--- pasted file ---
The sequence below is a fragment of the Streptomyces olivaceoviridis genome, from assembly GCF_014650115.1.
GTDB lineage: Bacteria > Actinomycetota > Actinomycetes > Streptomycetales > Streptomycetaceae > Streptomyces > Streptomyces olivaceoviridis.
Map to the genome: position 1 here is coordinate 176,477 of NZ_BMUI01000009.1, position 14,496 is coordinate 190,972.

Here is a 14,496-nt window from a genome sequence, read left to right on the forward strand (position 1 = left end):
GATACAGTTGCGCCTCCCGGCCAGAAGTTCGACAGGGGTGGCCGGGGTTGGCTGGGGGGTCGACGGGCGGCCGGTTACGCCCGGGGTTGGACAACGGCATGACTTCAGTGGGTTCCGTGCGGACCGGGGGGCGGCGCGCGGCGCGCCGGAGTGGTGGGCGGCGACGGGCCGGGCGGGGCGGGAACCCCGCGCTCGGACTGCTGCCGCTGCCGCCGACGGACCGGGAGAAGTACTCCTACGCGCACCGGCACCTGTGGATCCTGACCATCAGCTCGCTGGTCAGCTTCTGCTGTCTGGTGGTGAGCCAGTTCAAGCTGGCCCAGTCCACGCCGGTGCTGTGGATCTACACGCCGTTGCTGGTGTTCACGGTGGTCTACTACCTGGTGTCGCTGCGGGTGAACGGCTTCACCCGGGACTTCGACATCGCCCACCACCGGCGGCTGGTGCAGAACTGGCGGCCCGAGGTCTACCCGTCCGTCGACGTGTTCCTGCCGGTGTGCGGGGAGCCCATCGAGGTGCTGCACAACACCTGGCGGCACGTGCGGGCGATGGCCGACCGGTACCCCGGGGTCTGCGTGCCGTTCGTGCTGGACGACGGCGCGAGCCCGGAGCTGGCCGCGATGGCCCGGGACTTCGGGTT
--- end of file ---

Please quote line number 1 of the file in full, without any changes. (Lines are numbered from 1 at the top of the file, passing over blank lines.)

The sequence below is a fragment of the Streptomyces olivaceoviridis genome, from assembly GCF_014650115.1.